The global automotive recession has hit the West Midlands with the loss of nearly 100 jobs at vanmaker LDV.
The company announced it was shedding 95 jobs at its Washwood Heath factory in Birmingham less than two weeks after revealing UK sales of its Maxus range of vans and chassis-cab vehicles had fallen by 39 per cent to 4,140 up to the end of October.
The cuts come on top of about 600 redundancies at Jaguar Land Rover’s three car assembly plants.
LDV, which is part of Russian billionaire Oleg Deripaska’s industrial empire, is also believed to have scaled back its planned 2009 output in the teeth of the downturn.
It said the 95 job cuts, out of a total of nearly 1,000, will take affect at the end of the year and that discussions were taking place with trade unions.
The cuts were the direct consequence of a worldwide fall in demand for Maxus and projected sales for the first half of 2009.
A spokesman said the company’s new markets in Russia and eastern Europe, which had been buoyant until about six weeks ago, were now shrinking along with those in the UK and western Europe.
“Unfortunately, we can only carry the amount of labour needed to build the vehicles.”
LDV was the biggest volume faller in the latest UK commercial vehicle sales figures published by the Society of Motor Manufacturers and Traders.
Commenting on the figures, Paul Everitt, chief executive of the SMMT, said the banking crisis combined with deepening economic recession had made a “big dent” in van and truck orders in recent weeks.
“Van demand will drop sharply before steadying at the end of 2009 to recover in 2010,” he added.
LDV’s job cuts signal the end of a period of expansion enjoyed by the company since it was taken over by Mr Deripaska’s Gaz automotive group, based at Nizhny Novgorod in Russia, in 2006.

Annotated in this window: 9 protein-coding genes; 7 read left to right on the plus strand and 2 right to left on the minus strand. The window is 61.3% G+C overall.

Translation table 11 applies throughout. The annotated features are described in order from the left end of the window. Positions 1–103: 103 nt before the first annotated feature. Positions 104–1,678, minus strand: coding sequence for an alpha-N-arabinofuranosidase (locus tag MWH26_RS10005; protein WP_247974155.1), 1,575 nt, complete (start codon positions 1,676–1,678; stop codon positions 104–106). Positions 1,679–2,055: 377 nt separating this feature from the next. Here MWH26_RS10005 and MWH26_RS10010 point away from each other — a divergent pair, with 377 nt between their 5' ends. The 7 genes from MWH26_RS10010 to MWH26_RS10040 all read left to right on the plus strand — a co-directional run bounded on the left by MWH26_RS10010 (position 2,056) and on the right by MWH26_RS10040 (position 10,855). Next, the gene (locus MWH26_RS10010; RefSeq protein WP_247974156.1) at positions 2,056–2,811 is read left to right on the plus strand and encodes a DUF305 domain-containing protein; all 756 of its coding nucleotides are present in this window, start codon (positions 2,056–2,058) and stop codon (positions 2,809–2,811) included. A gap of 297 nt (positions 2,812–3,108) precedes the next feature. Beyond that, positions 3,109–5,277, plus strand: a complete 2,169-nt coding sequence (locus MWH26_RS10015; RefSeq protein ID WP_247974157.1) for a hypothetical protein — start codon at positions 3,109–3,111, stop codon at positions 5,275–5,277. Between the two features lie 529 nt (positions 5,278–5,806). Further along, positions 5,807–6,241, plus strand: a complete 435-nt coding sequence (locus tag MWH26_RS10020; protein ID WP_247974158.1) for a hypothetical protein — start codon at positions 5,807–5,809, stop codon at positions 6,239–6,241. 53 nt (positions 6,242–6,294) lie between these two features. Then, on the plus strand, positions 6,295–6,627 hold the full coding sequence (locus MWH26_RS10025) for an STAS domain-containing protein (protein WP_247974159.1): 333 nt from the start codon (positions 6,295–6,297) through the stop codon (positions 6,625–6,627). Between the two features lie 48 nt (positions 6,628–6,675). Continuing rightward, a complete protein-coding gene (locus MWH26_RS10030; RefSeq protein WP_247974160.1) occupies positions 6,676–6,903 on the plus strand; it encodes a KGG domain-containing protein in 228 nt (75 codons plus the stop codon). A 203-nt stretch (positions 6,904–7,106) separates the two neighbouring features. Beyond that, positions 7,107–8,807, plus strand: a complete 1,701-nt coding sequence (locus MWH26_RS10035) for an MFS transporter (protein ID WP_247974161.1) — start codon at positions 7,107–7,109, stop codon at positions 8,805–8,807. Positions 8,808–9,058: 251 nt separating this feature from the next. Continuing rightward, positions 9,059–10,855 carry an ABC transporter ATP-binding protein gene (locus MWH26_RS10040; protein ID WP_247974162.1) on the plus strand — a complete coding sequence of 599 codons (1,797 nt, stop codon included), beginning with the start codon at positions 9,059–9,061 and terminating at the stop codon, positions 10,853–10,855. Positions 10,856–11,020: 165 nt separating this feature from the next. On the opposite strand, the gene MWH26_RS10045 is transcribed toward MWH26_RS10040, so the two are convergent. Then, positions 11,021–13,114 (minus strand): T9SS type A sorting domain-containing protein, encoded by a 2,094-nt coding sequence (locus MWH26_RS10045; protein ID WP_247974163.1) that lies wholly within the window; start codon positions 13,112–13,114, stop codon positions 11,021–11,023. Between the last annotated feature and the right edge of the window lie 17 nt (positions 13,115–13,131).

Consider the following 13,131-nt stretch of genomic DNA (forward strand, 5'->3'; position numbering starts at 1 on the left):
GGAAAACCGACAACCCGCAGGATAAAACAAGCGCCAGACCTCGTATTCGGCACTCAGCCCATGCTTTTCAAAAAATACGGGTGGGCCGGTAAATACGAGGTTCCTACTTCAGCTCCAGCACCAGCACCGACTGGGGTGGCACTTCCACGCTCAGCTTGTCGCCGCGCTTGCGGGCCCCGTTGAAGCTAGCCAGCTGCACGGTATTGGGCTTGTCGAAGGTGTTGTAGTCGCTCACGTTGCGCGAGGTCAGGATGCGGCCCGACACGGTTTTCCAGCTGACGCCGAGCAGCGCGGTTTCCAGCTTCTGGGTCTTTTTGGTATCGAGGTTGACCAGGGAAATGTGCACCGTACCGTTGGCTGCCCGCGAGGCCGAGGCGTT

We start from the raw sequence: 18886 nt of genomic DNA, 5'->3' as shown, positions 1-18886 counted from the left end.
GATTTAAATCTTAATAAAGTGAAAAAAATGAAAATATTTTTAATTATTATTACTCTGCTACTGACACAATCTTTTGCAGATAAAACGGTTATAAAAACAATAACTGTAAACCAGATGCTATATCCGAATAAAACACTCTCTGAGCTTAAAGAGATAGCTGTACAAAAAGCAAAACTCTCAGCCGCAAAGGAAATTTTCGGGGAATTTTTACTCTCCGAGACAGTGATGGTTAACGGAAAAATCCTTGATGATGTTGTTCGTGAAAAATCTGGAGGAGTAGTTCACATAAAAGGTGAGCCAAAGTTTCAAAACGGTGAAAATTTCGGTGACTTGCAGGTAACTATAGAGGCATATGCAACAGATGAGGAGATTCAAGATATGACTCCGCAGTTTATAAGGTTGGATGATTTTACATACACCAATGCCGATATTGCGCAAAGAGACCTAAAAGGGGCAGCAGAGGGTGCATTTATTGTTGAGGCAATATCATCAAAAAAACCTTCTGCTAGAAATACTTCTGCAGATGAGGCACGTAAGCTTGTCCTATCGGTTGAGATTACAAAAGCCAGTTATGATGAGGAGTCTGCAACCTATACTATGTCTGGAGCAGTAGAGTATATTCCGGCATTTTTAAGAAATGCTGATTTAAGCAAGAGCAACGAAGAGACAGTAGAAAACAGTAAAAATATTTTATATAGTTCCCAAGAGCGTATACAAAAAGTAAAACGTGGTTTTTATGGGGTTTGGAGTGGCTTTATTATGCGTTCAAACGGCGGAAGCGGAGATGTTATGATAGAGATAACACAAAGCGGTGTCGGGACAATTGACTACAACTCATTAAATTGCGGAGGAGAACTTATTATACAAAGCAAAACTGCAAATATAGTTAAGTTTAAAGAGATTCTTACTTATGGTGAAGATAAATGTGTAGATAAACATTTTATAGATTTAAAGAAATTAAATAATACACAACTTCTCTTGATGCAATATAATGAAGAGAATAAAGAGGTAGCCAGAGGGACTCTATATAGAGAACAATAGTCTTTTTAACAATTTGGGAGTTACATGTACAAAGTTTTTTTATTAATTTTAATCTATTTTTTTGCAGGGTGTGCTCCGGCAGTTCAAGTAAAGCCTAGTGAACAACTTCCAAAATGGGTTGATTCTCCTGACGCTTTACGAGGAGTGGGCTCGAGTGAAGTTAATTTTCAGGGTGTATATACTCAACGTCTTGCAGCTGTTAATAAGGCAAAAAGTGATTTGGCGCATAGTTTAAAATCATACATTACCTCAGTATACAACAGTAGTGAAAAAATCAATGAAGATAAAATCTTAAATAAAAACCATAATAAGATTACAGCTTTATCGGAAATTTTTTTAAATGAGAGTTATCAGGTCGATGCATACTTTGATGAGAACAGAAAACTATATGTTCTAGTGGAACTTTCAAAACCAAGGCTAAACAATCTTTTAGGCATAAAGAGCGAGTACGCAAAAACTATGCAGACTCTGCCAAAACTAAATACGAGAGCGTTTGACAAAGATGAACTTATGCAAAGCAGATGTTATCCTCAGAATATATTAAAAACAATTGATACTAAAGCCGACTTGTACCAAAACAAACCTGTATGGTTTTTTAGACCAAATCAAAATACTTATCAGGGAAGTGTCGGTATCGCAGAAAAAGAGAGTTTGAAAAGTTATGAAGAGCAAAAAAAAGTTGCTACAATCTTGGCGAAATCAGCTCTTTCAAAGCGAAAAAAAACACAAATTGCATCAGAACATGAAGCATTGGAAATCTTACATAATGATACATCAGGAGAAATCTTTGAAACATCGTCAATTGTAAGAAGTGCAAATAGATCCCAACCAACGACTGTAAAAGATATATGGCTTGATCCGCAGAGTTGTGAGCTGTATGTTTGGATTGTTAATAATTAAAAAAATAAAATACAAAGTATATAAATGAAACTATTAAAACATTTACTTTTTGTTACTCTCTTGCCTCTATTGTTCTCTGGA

The acquisition, for about £50 million, followed a period of turmoil that had seen the company slump briefly into administration. It hit cashflow problems in the winter of 2005 as a result of the higher production costs of the well-received Maxus that had replaced the company’s long in the tooth Pilot and Convoy vehicles earlier that year.
With Maxus production growing rapidly, Gaz announced plans to build a variant of the van, adapted for the rougher roads and colder weather of eastern Europe, in Russia from next year. It is not yet known whether the group will press ahead with the scheme in the hope of an early recovery in its markets.
Meanwhile, figures from Germany have shown the western European automotive market contracted in October at the fastest rate so far this year.
German automotive industry association VDA said sales fell 16 per cent in October to one million vehicles as the financial crisis continued to wreak havoc across key economies in Europe.
Double-digit percentage declines, including 19 per cent in Italy, 23 per cent in Britain and 40 per cent in Spain contributed to the grim figures, the VDA said.
New EU member states in eastern Europe could not sustain their previous growth rates as sales fell by three per cent to 99,000 vehicles.
‘Internal demand has for the moment surpassed its zenith. Most of the countries are battling rising inflation as a result of sizeable wage hikes,’ the VDA said in a statement.
The overall European automotive market slid by 15 per cent as a result to 1.1 million units.
In the ten months to October, western European sales fell by six per cent.